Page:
Kyla Smith-Brown, 21, junior, Bloomsburg (Pa.) University
Smith-Brown is a journalism major, who currently serves as special projects editor and entertainment editor for Bunow.com, Bloomsburg University’s online news site.
Media conglomerates are constantly in search of new ways to capture the dwindling attention spans of their audience. One option that has been proposed is to create a news service similar to Spotify, but for news. This service would be short, fast-paced news stories that people could flip through in the same way they can flip through audio content on Spotify.
Spotify is one of the leading audio streaming subscription services in the world with 71 million subscribers. This service allows customers to choose what they’d like to listen to. From those choices, the service recommends similar audio content that its algorithm determines the listener may like.
Newspapers creating their version of Spotify could help them reach their audience. This is proven by the success of podcasts. Their popularity is at an all-time high, which proves listeners are broadening their horizons in terms of audio. It makes sense to attempt to replicate this success with newspaper stories.
Although this service has an audience, it is not without flaws. To get people on board with this service, it would have to personalize the content for each subscriber in the same way that Spotify does. What people love about streaming services, in comparison to a general radio broadcast, is the personalized content.
However, personalized news consumption could potentially be dangerous, as users might find themselves in a news bubble. If you only get the news you want, you may not get the news you need.
For example, a girl who is sick of seeing news about school shootings may go on to this site and say “I want news, but nothing about shootings.” If a shooting happened in the person’s neighborhood, and this service is her only source of news, she would miss out on crucial information that could impact her life or the lives of the people around her.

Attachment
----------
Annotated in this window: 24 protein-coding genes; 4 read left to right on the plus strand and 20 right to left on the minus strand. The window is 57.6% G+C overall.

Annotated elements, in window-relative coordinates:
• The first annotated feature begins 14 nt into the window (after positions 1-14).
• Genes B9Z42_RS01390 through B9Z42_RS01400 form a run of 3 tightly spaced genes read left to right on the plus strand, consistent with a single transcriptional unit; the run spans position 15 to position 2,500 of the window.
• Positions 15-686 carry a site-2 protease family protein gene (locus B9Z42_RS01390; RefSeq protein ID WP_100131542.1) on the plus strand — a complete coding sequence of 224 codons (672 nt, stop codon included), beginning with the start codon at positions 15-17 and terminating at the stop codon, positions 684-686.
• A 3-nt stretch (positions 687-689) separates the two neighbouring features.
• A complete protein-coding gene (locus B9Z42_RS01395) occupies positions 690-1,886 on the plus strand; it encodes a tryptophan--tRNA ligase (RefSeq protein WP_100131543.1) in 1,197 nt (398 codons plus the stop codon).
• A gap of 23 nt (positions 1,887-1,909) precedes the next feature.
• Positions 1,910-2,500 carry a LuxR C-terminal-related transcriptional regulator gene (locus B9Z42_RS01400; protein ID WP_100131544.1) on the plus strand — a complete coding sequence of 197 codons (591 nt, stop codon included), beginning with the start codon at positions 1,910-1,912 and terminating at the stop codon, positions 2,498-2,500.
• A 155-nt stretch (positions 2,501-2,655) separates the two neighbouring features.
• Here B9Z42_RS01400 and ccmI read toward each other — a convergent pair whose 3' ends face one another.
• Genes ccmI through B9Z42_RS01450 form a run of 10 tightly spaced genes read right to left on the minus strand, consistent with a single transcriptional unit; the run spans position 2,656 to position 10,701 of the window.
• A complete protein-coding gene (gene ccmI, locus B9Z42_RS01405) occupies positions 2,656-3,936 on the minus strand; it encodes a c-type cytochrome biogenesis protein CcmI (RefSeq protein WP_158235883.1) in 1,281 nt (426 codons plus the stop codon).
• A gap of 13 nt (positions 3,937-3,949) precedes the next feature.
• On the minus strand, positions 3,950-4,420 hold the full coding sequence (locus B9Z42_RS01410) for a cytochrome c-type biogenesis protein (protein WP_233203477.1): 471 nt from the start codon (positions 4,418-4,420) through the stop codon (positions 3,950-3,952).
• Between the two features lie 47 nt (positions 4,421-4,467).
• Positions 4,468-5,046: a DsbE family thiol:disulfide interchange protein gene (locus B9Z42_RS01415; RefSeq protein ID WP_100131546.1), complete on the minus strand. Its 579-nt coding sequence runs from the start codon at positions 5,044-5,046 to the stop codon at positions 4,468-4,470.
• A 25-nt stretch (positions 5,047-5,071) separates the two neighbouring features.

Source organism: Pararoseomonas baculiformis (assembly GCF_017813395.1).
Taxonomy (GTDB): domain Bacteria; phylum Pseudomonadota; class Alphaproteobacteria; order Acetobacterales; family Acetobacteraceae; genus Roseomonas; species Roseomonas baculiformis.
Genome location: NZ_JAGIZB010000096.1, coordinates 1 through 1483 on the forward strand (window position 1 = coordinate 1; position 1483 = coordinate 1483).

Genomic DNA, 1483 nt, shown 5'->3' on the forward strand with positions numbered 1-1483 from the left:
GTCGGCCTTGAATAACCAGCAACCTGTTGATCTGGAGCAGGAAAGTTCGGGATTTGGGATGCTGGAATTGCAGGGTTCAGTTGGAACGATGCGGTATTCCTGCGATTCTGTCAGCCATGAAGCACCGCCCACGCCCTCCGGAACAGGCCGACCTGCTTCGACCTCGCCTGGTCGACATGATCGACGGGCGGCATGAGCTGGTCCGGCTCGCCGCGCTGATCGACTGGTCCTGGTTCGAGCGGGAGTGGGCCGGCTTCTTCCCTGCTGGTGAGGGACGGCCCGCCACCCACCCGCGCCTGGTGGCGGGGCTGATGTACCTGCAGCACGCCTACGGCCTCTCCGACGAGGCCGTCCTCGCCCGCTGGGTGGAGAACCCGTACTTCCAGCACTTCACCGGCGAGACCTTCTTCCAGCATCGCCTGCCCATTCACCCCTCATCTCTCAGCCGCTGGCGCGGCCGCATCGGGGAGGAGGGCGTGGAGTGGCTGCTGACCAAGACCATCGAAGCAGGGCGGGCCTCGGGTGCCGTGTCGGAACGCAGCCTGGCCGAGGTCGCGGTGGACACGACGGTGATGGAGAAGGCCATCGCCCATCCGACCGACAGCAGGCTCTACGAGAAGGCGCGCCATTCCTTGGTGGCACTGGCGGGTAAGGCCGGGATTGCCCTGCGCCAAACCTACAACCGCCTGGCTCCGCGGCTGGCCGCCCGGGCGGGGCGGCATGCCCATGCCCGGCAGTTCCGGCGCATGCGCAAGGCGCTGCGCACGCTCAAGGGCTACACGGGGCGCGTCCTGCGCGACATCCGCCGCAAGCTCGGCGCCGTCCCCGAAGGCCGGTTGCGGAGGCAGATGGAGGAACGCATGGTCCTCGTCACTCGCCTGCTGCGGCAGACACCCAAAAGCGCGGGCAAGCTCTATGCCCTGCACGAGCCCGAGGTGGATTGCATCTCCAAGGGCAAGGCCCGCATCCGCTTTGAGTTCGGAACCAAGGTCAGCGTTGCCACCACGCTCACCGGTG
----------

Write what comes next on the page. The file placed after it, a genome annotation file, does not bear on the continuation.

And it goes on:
Although a Spotify for news is something that I and many other millennials might buy into, it may not be the best thing for society. News is essential, and over-personalization of essential information could create vastly uninformed citizens.
During his 15-year career, Larsen has held a variety of leadership roles at the Coloradoan and Times-News in Twin Falls, Idaho.
First, a statement in full transparency: The Coloradoan is a member of the USA TODAY NETWORK, aka Gannett, which in late February became an investor in Scroll, the so-called “Spotify for news” service. It’s safe to say that my company’s leadership is bullish on Scroll’s potential to deliver casual readers an enticing experience.
I’d have to agree—and that’s not just the corporate line talking. For more than 140 years, the Coloradoan has been a curated list of the most important news that we could toss on a doorstep each morning. That daily list has been gathered from a variety of sources—reporting by local staff, freelance writers and items from wire and external news sources.
While we’ve used multiple tools at our disposal to meet readers’ varying expectations, our differentiator has always been providing a local report not available anywhere else. We don’t pretend to compete locally with the Capitol Hill reporting of the Washington Post, or even the statehouse reporting of the Denver Post.
In an internet age, readers can and do access information from numerous sources. Think of your own daily reading list, and then think of that list consolidated into a more user-friendly, streamlined experience.
If readers find that the Coloradoan’s offerings on such a service meets most of their information needs, I’d be over the moon. But I’d also be glad to know that diehard Packers fans in our area can support the work of my colleague Robert Zizzo and his team at the Green Bay Press Gazette through a shared service.
Reader interests stretch well beyond the coverage areas established by print delivery zones. If our industry can offer one place for casual readers to explore the buffet we offer on a regular basis—and if we can share in the proceeds from their nibbling or even feasting—a service like Scroll could become another useful tool in building our future sustainability.